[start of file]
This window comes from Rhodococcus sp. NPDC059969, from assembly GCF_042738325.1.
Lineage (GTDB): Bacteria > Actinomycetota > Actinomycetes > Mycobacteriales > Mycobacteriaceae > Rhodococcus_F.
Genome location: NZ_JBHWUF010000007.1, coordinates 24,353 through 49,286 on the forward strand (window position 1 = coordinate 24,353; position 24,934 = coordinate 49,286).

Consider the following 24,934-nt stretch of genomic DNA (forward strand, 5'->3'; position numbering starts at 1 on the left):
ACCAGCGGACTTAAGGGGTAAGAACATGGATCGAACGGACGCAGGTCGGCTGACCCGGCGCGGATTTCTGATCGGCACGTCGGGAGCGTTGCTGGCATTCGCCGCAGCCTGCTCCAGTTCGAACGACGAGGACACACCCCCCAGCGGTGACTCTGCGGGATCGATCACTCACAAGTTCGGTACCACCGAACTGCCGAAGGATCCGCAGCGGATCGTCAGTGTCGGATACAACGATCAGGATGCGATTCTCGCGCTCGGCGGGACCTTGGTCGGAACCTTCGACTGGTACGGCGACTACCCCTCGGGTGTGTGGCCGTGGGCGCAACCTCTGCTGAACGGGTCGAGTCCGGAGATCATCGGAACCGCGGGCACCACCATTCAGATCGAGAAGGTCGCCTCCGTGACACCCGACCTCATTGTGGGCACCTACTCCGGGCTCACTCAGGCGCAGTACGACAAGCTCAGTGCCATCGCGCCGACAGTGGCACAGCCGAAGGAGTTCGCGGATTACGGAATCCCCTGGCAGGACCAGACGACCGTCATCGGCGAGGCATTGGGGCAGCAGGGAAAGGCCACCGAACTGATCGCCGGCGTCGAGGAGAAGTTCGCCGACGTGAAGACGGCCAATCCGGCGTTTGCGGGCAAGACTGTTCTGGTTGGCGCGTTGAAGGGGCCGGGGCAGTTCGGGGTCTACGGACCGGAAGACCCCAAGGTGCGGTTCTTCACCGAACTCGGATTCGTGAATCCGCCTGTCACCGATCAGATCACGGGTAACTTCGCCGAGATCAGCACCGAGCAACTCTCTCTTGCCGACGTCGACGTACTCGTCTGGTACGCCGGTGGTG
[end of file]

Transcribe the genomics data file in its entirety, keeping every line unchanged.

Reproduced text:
This window comes from Rhodococcus sp. NPDC059969, from assembly GCF_042738325.1.
Lineage (GTDB): Bacteria > Actinomycetota > Actinomycetes > Mycobacteriales > Mycobacteriaceae > Rhodococcus_F.
Genome location: NZ_JBHWUF010000007.1, coordinates 24,353 through 49,286 on the forward strand (window position 1 = coordinate 24,353; position 24,934 = coordinate 49,286).

Consider the following 24,934-nt stretch of genomic DNA (forward strand, 5'->3'; position numbering starts at 1 on the left):
ACCAGCGGACTTAAGGGGTAAGAACATGGATCGAACGGACGCAGGTCGGCTGACCCGGCGCGGATTTCTGATCGGCACGTCGGGAGCGTTGCTGGCATTCGCCGCAGCCTGCTCCAGTTCGAACGACGAGGACACACCCCCCAGCGGTGACTCTGCGGGATCGATCACTCACAAGTTCGGTACCACCGAACTGCCGAAGGATCCGCAGCGGATCGTCAGTGTCGGATACAACGATCAGGATGCGATTCTCGCGCTCGGCGGGACCTTGGTCGGAACCTTCGACTGGTACGGCGACTACCCCTCGGGTGTGTGGCCGTGGGCGCAACCTCTGCTGAACGGGTCGAGTCCGGAGATCATCGGAACCGCGGGCACCACCATTCAGATCGAGAAGGTCGCCTCCGTGACACCCGACCTCATTGTGGGCACCTACTCCGGGCTCACTCAGGCGCAGTACGACAAGCTCAGTGCCATCGCGCCGACAGTGGCACAGCCGAAGGAGTTCGCGGATTACGGAATCCCCTGGCAGGACCAGACGACCGTCATCGGCGAGGCATTGGGGCAGCAGGGAAAGGCCACCGAACTGATCGCCGGCGTCGAGGAGAAGTTCGCCGACGTGAAGACGGCCAATCCGGCGTTTGCGGGCAAGACTGTTCTGGTTGGCGCGTTGAAGGGGCCGGGGCAGTTCGGGGTCTACGGACCGGAAGACCCCAAGGTGCGGTTCTTCACCGAACTCGGATTCGTGAATCCGCCTGTCACCGATCAGATCACGGGTAACTTCGCCGAGATCAGCACCGAGCAACTCTCTCTTGCCGACGTCGACGTACTCGTCTGGTACGCCGGTGGTG